Unlike the adult, or permanent teeth, the primary teeth are very thin and fragile. They are not firmly anchored in place by strong mineralized bone and can easily be broken or pulled out of position. Therefore the most common problems we encounter in this age group are traumatic injuries, sometimes self-inflicted, sometimes inflicted by well meaning owners.Puppies are very oral and like having things in their mouths. We should avoid giving them hard objects, and playing “tug of war” with them. By pulling, we can either fracture or luxate (pull out of position) the primary “canine or fang” teeth of our small furry friends.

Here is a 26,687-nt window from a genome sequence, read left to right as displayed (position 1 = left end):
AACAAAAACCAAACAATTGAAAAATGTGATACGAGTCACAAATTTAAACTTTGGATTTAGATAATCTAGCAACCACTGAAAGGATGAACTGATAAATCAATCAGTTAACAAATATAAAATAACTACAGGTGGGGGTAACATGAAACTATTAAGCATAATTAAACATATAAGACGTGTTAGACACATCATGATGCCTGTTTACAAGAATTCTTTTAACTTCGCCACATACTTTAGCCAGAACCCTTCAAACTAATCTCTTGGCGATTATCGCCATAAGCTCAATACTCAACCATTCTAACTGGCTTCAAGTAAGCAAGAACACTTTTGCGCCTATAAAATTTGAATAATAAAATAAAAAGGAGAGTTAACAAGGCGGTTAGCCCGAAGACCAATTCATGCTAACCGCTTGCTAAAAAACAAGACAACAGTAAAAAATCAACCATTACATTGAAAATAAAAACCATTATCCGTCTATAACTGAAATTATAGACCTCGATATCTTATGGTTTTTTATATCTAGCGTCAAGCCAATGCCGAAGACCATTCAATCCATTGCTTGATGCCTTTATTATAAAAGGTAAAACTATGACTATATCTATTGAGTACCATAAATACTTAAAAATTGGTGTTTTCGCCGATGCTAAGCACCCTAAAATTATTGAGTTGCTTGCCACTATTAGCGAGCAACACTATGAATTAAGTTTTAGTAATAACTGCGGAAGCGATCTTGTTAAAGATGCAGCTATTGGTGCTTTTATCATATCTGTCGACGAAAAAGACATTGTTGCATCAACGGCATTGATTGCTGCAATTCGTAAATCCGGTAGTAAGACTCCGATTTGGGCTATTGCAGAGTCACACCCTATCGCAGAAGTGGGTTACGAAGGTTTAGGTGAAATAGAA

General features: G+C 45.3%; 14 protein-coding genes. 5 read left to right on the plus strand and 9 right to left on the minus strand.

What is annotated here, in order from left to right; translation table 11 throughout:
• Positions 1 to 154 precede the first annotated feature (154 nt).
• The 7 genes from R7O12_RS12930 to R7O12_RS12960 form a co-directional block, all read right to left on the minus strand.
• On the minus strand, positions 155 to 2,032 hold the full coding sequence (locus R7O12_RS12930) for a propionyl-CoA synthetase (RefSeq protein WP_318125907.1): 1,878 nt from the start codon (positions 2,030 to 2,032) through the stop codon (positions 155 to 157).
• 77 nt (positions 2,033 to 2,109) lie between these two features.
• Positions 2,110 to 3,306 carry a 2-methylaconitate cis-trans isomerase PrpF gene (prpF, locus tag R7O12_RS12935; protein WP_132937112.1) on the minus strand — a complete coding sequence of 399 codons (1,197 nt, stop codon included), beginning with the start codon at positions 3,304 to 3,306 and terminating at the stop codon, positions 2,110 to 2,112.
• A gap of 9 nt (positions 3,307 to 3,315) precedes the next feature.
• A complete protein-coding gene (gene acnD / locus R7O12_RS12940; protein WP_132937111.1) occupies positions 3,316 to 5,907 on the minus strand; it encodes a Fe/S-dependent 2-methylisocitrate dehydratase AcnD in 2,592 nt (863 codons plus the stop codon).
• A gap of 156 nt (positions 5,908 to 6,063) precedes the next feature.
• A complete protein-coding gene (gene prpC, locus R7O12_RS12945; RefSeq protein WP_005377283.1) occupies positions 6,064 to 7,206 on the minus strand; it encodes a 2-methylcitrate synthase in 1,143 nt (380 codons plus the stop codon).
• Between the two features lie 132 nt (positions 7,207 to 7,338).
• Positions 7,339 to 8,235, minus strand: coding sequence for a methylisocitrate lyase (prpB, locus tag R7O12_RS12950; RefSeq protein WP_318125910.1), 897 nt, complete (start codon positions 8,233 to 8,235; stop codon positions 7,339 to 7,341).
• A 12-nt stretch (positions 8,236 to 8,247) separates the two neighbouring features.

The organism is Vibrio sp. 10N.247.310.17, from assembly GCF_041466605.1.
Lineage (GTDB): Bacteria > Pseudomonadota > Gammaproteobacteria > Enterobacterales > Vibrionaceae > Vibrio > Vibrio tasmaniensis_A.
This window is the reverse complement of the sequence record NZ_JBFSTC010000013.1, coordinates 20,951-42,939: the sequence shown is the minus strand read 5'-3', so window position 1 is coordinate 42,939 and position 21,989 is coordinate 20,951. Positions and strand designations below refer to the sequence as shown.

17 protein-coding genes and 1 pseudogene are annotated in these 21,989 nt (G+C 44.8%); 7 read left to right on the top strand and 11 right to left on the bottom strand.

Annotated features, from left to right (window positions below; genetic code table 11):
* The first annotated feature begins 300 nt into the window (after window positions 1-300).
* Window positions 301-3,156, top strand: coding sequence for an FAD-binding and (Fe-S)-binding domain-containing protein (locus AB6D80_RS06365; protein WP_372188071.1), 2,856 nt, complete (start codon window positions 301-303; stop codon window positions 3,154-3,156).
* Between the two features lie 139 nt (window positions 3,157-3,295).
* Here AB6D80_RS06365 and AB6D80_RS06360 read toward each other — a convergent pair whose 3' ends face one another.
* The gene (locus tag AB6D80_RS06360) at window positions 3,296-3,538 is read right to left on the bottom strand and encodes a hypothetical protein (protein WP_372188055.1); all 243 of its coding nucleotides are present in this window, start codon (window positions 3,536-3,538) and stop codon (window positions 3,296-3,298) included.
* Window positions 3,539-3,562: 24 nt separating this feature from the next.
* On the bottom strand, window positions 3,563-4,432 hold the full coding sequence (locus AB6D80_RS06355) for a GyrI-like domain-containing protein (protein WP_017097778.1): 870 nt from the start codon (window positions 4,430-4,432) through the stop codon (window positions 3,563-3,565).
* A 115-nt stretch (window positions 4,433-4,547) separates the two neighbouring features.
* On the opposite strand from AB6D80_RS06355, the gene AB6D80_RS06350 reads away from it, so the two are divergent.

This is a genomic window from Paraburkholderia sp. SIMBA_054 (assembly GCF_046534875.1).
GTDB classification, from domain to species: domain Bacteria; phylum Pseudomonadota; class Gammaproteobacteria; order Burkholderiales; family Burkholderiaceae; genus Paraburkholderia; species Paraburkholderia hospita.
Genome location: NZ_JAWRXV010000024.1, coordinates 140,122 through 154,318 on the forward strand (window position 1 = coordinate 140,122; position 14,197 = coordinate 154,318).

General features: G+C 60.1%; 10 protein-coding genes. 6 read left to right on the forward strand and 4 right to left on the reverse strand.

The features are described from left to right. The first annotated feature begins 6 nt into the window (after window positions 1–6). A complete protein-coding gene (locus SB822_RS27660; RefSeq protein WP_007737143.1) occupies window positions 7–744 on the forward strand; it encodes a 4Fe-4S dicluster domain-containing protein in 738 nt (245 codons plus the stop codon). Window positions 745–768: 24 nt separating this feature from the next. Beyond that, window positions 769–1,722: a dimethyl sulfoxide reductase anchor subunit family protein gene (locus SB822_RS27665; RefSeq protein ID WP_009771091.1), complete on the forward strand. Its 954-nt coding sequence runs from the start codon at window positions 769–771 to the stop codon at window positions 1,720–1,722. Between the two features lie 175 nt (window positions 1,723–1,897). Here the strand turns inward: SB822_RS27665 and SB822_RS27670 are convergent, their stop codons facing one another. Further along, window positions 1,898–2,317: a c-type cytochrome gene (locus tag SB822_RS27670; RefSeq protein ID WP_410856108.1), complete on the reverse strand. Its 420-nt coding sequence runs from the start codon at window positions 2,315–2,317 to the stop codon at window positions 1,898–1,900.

Since the adult fang teeth are developing under the gums close by to where the baby fangs are, they can also, in turn, be damaged. This can cause them to either never erupt or to come up in an improper position. This improper tooth location can cause injury to the mouth’s soft tissue.Hard objects like “Indestructible bones”, “Hooves”, sticks and rocks can break teeth. Catching a flying saucer-like play toy in mid-air can also lead to teeth breaking. These types of injuries are very painful and usually result in the tooth dying and causing an infection or abscess of the bone. Signs of a possible oral problem include: difficulty in eating or holding objects, bleeding, or drooling. The bone and overlying gums will be sensitive to the touch, swollen, and the infection can start to drain – a condition called a “gum boil”. Pet owners should check the animal’s mouth for broken teeth on a daily basis. If any are detected, a veterinarian would immediately extract any of the broken baby teeth.